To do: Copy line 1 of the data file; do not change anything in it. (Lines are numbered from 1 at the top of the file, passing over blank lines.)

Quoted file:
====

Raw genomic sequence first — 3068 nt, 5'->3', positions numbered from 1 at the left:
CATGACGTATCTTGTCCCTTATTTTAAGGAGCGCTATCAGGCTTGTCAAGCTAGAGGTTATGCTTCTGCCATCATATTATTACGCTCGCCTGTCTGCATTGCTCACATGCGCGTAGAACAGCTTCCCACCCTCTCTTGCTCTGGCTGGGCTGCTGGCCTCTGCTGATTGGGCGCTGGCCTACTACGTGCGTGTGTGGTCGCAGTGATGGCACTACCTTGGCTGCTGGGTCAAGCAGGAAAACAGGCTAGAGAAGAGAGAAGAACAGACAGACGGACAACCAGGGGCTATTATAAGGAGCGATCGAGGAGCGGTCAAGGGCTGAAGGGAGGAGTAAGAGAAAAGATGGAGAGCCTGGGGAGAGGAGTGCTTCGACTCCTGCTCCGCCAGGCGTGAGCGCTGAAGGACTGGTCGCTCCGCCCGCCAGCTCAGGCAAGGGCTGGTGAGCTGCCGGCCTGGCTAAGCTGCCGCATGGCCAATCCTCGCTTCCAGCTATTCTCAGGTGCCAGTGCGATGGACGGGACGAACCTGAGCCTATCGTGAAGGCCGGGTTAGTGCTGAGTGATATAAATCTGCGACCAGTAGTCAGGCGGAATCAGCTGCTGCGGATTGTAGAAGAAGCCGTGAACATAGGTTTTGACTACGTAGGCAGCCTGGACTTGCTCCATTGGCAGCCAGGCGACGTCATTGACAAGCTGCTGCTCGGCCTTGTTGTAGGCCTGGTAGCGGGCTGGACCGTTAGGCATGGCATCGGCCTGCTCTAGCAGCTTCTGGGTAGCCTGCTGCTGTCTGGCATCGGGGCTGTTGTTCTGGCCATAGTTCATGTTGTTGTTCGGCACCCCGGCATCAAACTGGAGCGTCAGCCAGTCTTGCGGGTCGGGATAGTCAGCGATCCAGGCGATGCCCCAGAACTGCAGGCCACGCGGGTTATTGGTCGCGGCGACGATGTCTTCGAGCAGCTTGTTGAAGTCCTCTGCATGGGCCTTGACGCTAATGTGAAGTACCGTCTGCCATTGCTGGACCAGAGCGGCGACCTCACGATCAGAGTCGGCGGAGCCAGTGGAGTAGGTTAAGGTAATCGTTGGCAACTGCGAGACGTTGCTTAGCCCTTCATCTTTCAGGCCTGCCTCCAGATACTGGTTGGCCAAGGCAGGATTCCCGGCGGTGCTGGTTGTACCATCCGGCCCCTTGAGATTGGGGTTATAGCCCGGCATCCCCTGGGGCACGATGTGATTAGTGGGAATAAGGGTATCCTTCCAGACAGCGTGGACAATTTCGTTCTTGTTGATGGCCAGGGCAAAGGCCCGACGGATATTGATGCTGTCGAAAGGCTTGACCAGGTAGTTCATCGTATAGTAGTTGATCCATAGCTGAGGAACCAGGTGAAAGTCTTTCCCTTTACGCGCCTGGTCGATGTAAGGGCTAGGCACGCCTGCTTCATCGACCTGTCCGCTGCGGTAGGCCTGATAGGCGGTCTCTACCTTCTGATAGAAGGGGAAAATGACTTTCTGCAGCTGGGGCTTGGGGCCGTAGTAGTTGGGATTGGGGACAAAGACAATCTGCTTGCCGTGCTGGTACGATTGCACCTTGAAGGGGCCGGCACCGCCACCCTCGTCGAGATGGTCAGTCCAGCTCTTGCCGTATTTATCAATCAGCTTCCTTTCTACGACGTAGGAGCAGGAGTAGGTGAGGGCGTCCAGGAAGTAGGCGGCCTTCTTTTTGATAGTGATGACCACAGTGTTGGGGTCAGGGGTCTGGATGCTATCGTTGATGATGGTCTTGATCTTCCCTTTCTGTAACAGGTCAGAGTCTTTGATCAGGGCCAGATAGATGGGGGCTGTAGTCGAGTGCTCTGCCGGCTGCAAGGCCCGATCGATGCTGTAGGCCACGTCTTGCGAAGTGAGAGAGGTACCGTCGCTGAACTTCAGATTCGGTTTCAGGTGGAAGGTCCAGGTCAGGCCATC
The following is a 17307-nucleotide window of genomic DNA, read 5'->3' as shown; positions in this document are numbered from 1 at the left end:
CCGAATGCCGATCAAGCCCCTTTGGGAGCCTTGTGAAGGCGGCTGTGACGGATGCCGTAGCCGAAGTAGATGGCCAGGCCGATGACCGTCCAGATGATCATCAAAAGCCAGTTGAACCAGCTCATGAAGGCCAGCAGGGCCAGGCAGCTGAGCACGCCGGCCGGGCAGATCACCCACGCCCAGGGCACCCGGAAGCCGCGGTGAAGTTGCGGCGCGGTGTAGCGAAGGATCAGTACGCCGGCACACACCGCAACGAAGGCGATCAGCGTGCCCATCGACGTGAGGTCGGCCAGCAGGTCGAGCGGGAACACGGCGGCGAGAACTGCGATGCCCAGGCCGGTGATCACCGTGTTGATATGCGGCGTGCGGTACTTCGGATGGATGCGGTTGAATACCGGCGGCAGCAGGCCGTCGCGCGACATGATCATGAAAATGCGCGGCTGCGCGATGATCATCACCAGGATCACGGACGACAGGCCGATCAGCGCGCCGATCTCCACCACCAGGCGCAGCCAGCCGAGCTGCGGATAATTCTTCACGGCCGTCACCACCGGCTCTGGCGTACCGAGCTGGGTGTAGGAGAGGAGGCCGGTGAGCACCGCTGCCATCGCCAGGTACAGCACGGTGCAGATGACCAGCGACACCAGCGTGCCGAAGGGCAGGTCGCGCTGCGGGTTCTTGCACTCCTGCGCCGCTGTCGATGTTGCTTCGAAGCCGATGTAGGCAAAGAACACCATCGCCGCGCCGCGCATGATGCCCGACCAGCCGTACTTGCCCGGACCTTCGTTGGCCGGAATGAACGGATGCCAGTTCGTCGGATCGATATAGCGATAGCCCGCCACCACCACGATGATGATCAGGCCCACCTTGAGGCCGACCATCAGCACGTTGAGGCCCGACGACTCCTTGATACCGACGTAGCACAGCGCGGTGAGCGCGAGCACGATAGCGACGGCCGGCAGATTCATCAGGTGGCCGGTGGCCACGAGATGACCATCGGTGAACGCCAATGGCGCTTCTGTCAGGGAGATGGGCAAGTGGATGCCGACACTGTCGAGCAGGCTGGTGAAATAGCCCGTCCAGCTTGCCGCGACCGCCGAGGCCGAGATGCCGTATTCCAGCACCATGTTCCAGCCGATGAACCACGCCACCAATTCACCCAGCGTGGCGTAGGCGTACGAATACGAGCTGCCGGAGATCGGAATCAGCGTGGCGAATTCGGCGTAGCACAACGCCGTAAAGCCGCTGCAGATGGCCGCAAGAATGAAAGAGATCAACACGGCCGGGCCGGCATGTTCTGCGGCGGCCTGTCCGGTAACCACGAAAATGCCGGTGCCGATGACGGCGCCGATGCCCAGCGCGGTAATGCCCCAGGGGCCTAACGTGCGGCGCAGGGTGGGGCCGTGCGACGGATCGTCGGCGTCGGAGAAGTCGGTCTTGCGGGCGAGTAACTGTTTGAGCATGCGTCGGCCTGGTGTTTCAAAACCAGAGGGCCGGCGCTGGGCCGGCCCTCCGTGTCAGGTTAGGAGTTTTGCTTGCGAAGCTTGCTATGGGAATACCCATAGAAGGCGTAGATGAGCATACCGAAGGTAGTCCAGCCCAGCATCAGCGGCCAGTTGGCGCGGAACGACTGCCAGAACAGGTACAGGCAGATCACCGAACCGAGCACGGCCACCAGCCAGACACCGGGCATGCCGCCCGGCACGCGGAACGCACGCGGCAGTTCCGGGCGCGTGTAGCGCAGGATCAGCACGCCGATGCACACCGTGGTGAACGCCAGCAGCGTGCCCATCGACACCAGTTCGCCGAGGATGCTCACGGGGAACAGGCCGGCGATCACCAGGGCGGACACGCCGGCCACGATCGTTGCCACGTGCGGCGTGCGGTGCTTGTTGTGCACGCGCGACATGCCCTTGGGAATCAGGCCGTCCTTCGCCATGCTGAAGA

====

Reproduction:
Raw genomic sequence first — 3068 nt, 5'->3', positions numbered from 1 at the left: